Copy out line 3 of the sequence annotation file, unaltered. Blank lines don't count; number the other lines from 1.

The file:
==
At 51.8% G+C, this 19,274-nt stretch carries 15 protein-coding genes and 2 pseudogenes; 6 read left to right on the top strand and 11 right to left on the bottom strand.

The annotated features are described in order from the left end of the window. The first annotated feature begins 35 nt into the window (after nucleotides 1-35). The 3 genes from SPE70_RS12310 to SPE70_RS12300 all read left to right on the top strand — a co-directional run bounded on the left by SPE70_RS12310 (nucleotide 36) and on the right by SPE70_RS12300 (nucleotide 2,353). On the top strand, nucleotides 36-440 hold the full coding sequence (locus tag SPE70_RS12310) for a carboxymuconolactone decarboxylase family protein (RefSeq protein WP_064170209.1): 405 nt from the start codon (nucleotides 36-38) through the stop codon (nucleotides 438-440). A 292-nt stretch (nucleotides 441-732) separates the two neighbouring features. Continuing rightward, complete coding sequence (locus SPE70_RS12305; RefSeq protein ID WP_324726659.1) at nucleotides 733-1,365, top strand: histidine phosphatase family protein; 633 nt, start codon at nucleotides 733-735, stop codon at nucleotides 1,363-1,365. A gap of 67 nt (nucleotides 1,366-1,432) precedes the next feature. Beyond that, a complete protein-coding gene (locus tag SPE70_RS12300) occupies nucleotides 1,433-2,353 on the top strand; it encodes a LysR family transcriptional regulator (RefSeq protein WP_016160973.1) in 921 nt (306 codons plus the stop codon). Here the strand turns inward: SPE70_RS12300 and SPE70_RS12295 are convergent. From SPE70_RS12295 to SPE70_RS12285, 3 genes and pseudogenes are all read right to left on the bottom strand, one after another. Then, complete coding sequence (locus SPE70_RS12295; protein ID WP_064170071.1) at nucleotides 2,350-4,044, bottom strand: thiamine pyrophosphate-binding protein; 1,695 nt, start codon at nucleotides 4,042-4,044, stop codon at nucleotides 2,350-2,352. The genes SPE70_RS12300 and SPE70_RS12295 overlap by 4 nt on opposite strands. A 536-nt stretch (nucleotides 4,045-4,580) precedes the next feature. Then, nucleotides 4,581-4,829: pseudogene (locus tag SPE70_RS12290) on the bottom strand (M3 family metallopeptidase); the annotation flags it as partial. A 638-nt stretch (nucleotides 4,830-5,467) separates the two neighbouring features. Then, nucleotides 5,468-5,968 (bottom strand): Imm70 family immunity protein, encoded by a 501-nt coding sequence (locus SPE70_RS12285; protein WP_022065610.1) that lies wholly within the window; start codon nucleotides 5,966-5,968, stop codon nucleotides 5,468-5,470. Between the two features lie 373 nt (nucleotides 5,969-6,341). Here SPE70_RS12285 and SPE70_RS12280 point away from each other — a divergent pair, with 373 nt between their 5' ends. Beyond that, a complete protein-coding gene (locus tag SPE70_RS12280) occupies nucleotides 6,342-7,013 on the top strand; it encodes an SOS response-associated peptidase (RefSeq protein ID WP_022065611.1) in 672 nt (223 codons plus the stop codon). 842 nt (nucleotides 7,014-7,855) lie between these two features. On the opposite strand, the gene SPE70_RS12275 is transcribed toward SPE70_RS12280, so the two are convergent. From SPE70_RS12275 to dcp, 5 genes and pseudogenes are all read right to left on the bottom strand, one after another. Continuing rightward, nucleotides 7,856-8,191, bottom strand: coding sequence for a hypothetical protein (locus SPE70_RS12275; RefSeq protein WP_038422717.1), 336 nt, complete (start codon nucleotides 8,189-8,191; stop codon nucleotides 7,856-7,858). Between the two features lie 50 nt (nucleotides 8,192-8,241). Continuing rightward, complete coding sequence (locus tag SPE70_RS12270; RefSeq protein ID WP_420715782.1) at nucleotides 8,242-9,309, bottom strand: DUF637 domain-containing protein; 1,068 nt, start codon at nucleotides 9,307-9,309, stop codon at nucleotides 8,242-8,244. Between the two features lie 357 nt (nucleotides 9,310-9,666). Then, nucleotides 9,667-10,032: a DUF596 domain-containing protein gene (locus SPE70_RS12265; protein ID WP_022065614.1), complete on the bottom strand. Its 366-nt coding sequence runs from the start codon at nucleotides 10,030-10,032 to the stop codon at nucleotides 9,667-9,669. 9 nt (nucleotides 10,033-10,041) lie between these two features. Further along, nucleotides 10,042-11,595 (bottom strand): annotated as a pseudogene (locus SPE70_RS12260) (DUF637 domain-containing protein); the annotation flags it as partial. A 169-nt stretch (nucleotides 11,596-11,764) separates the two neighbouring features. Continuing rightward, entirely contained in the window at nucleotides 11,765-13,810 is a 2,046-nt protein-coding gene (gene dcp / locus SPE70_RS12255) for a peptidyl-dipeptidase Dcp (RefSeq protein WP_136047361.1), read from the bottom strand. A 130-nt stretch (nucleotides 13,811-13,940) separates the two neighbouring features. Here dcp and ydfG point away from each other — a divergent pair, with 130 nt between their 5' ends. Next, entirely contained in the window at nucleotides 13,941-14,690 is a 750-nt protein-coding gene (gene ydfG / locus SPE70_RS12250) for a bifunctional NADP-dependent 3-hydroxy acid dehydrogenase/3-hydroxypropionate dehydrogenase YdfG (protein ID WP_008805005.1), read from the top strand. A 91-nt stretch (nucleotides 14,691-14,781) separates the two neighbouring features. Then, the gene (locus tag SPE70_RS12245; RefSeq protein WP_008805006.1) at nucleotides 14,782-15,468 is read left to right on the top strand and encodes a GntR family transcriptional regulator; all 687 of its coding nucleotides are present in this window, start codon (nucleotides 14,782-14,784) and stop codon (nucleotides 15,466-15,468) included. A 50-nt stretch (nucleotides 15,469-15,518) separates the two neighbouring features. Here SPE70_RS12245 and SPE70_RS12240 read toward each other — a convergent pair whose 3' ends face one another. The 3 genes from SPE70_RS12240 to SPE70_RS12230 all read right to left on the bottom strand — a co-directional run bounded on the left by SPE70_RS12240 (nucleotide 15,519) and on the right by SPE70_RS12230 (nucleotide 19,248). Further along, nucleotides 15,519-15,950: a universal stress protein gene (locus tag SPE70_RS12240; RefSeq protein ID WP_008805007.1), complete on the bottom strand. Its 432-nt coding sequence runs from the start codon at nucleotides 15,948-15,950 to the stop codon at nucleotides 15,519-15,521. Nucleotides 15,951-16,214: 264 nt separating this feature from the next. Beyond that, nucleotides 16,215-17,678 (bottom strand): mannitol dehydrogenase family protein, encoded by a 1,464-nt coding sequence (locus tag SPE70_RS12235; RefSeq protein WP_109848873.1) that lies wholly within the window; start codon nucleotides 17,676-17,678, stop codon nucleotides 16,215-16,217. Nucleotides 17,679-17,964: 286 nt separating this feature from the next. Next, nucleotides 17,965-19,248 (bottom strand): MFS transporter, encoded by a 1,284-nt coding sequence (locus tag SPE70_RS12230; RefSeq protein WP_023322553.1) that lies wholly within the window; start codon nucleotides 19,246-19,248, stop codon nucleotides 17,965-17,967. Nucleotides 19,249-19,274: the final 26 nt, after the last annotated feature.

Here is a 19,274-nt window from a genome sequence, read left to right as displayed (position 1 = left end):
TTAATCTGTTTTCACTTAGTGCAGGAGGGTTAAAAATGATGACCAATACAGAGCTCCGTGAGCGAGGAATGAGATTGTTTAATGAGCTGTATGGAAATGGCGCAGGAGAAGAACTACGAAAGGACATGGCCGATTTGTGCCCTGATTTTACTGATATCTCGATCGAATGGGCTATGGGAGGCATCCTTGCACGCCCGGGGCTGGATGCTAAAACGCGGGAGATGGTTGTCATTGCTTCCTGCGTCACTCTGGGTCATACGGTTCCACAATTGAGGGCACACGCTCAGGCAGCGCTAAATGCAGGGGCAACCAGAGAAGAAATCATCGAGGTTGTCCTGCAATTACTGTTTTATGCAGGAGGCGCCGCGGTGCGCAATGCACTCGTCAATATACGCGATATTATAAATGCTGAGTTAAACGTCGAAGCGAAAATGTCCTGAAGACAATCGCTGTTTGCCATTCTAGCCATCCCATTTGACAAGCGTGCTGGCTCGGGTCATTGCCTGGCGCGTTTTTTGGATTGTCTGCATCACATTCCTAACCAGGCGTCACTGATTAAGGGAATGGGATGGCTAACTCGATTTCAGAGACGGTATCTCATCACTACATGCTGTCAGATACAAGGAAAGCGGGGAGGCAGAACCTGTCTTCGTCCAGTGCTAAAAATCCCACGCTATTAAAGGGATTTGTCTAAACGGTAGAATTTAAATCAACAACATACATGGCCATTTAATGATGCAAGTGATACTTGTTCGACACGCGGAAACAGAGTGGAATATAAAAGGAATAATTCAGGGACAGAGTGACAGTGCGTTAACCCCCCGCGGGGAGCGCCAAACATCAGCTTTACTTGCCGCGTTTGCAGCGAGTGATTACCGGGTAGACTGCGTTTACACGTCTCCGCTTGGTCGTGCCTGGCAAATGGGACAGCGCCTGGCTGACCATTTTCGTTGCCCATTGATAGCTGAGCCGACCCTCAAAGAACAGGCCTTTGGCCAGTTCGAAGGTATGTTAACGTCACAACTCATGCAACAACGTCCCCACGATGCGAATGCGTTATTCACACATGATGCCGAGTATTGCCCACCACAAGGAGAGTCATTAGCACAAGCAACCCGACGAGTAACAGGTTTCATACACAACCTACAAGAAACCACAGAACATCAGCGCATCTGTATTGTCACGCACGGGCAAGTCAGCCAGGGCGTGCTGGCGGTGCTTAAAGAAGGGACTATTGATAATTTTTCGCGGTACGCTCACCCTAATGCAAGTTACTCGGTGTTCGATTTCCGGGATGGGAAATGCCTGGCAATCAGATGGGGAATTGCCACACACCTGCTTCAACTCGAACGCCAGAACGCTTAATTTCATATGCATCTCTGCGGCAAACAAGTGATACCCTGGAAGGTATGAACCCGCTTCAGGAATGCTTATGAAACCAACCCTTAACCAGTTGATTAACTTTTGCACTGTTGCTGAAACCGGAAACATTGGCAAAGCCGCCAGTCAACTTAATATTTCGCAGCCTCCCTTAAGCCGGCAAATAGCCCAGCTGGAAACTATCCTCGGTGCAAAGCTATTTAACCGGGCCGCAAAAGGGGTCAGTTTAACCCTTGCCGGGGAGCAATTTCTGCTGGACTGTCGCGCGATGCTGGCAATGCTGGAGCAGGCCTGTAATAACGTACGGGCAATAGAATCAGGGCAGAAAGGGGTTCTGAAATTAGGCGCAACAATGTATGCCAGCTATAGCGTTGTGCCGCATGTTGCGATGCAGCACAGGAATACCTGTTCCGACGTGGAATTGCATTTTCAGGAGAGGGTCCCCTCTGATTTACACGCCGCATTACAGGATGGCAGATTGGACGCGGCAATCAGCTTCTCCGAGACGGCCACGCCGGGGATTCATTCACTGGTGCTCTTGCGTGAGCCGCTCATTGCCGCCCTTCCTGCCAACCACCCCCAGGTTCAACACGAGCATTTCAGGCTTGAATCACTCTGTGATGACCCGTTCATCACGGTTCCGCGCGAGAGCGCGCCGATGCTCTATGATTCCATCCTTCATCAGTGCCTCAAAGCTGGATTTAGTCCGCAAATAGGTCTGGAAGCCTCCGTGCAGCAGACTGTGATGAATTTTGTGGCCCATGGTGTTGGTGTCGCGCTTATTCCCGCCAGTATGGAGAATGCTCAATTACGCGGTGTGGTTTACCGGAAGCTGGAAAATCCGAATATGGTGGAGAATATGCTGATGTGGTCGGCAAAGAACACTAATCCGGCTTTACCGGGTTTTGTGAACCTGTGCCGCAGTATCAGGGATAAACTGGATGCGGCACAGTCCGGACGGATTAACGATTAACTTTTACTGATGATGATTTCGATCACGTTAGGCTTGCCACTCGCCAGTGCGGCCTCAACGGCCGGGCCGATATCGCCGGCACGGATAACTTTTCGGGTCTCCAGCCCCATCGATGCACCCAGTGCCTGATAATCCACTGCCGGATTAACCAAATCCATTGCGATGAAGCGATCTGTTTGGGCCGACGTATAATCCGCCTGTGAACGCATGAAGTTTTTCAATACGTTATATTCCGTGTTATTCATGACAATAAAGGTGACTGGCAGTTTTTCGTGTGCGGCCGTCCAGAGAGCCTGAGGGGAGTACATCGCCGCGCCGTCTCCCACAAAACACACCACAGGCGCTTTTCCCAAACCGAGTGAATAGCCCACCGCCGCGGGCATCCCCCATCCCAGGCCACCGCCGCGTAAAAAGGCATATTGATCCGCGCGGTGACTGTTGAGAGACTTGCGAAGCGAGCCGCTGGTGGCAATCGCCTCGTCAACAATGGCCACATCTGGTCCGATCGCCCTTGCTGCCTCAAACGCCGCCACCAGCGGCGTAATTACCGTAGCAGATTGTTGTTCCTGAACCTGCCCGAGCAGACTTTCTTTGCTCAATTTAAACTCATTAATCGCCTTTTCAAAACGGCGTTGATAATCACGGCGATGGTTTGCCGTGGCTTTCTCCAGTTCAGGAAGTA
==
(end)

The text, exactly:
Here is a 19,274-nt window from a genome sequence, read left to right as displayed (position 1 = left end):